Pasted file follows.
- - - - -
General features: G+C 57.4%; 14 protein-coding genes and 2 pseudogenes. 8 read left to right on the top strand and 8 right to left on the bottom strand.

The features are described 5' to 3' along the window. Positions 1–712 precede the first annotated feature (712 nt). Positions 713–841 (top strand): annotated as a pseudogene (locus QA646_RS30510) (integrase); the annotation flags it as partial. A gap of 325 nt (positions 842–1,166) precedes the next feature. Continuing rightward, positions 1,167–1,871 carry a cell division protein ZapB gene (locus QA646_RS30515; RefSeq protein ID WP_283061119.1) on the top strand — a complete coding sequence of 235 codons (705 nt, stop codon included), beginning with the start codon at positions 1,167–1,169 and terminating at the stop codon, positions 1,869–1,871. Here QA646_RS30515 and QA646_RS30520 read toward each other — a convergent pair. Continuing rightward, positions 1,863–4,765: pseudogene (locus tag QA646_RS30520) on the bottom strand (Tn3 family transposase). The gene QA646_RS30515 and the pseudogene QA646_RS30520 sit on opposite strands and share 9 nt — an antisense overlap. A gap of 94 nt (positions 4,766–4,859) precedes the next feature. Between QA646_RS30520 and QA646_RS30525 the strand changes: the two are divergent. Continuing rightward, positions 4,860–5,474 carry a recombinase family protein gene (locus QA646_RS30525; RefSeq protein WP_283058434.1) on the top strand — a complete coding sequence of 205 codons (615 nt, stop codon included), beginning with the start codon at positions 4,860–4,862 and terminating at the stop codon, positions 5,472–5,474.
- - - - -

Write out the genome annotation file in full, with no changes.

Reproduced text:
General features: G+C 57.4%; 14 protein-coding genes and 2 pseudogenes. 8 read left to right on the top strand and 8 right to left on the bottom strand.

The features are described 5' to 3' along the window. Positions 1–712 precede the first annotated feature (712 nt). Positions 713–841 (top strand): annotated as a pseudogene (locus QA646_RS30510) (integrase); the annotation flags it as partial. A gap of 325 nt (positions 842–1,166) precedes the next feature. Continuing rightward, positions 1,167–1,871 carry a cell division protein ZapB gene (locus QA646_RS30515; RefSeq protein ID WP_283061119.1) on the top strand — a complete coding sequence of 235 codons (705 nt, stop codon included), beginning with the start codon at positions 1,167–1,169 and terminating at the stop codon, positions 1,869–1,871. Here QA646_RS30515 and QA646_RS30520 read toward each other — a convergent pair. Continuing rightward, positions 1,863–4,765: pseudogene (locus tag QA646_RS30520) on the bottom strand (Tn3 family transposase). The gene QA646_RS30515 and the pseudogene QA646_RS30520 sit on opposite strands and share 9 nt — an antisense overlap. A gap of 94 nt (positions 4,766–4,859) precedes the next feature. Between QA646_RS30520 and QA646_RS30525 the strand changes: the two are divergent. Continuing rightward, positions 4,860–5,474 carry a recombinase family protein gene (locus QA646_RS30525; RefSeq protein WP_283058434.1) on the top strand — a complete coding sequence of 205 codons (615 nt, stop codon included), beginning with the start codon at positions 4,860–4,862 and terminating at the stop codon, positions 5,472–5,474.